Symptoms and treatment for Accommodative Esotropia


Your child has been diagnosed with Accommodative Esotropia. This is a common condition which tends to occur in children two years of age or older.

Esotropia means the eyes are turned inward relative to each other.

You may notice the inward turning of the eye at all times or only sometimes. The inward turning may be more noticeable when your child looks at things up close.

You may notice that either eye turns in. However, in some children it appears that only one eye turns inward.

Accommodative indicates that the inward turning of the eyes is caused by the child focusing (accommodating) his or her eyes. A farsighted child can focus his or her eyes to adjust for the farsightedness. However, the focusing effort required to see clearly causes your child’s eyes to cross.

Therefore, the amount of in-turning varies with the amount of effort with which your child is focusing. Some children with accommodative esotropia avoid having their eyes cross by rarely focusing their eyes. However, when they see a small, interesting object these children will focus their eyes in order to see clearly, and their eyes will cross. Sometimes a child will close an eye in order to avoid seeing double when that eye turns inward.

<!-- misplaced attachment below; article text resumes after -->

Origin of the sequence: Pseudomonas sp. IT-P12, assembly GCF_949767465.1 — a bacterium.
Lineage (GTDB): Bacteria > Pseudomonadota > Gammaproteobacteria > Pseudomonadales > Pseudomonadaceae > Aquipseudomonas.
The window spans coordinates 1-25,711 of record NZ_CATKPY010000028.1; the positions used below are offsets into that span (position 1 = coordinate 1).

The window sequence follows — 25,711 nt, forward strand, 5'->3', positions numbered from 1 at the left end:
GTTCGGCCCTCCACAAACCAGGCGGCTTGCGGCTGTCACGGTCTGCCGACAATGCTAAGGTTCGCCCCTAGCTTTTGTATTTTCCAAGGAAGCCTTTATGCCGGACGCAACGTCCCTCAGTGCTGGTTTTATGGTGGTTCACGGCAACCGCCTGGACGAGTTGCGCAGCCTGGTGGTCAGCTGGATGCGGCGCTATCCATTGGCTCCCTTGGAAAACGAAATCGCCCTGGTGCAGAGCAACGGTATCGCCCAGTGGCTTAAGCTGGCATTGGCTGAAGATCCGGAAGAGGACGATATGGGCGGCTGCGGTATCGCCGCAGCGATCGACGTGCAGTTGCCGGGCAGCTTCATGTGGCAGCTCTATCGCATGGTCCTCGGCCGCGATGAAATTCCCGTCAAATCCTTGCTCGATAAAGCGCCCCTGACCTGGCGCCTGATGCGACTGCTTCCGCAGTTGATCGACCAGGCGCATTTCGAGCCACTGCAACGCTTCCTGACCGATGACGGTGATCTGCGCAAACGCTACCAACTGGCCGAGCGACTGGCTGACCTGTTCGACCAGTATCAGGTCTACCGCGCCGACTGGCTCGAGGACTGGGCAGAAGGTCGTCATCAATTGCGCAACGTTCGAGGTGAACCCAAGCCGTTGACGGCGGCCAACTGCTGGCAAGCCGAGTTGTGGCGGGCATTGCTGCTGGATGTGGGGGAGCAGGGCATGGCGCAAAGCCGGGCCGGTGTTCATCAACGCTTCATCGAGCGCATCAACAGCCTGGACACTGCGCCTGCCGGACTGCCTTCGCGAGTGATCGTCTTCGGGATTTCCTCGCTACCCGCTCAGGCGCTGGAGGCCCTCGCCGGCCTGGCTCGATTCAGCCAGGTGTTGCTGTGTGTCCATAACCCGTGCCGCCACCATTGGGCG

Glasses, patching and surgery are the most common treatments.

Glasses – Glasses appropriate to your child’s farsightedness are given to reduce the focusing effort needed to see clearly. Therefore, while wearing the glasses your child can see clearly without his or her eyes crossing. It is important that your child wears his or her glasses at all times. Bifocals may be prescribed if your child still has a significant amount of esotropia for close work even while wearing “regular” glasses.

A child who does not wear glasses will continue to cross his or her eyes. It is felt that children whose eyes are not aligned will eventually lose the ability to use their eyes together. At this point glasses will not correct the esotropia and surgery will be necessary.

Patching – If your child has amblyopia, or “lazy eye,” then patching is necessary in order to improve the vision in the amblyopic or “lazy” eye. A child with untreated amblyopia will never be able to use their eyes together and will not have a good long-term result.

Surgery – In some children glasses improve but do not completely correct the inward turning of the eyes. If the eyes are not straight while wearing the proper glasses then surgery may be considered.

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